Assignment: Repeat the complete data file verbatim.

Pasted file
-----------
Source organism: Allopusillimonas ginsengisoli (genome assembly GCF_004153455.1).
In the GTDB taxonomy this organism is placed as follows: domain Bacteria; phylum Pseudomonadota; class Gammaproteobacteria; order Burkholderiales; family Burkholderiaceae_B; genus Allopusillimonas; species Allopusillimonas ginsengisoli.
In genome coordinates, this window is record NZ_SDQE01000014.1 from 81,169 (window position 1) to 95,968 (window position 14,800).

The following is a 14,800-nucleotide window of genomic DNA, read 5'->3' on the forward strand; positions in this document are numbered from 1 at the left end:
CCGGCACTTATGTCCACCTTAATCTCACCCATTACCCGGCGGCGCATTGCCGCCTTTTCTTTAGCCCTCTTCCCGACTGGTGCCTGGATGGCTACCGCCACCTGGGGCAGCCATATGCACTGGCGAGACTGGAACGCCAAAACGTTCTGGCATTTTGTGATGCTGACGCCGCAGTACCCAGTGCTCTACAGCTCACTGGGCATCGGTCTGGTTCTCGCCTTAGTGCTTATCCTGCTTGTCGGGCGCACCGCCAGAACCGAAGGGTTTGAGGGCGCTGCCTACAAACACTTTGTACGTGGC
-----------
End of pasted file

Source organism: Allopusillimonas ginsengisoli (genome assembly GCF_004153455.1).
In the GTDB taxonomy this organism is placed as follows: domain Bacteria; phylum Pseudomonadota; class Gammaproteobacteria; order Burkholderiales; family Burkholderiaceae_B; genus Allopusillimonas; species Allopusillimonas ginsengisoli.
In genome coordinates, this window is record NZ_SDQE01000014.1 from 81,169 (window position 1) to 95,968 (window position 14,800).

The following is a 14,800-nucleotide window of genomic DNA, read 5'->3' on the forward strand; positions in this document are numbered from 1 at the left end:
CCGGCACTTATGTCCACCTTAATCTCACCCATTACCCGGCGGCGCATTGCCGCCTTTTCTTTAGCCCTCTTCCCGACTGGTGCCTGGATGGCTACCGCCACCTGGGGCAGCCATATGCACTGGCGAGACTGGAACGCCAAAACGTTCTGGCATTTTGTGATGCTGACGCCGCAGTACCCAGTGCTCTACAGCTCACTGGGCATCGGTCTGGTTCTCGCCTTAGTGCTTATCCTGCTTGTCGGGCGCACCGCCAGAACCGAAGGGTTTGAGGGCGCTGCCTACAAACACTTTGTACGTGGC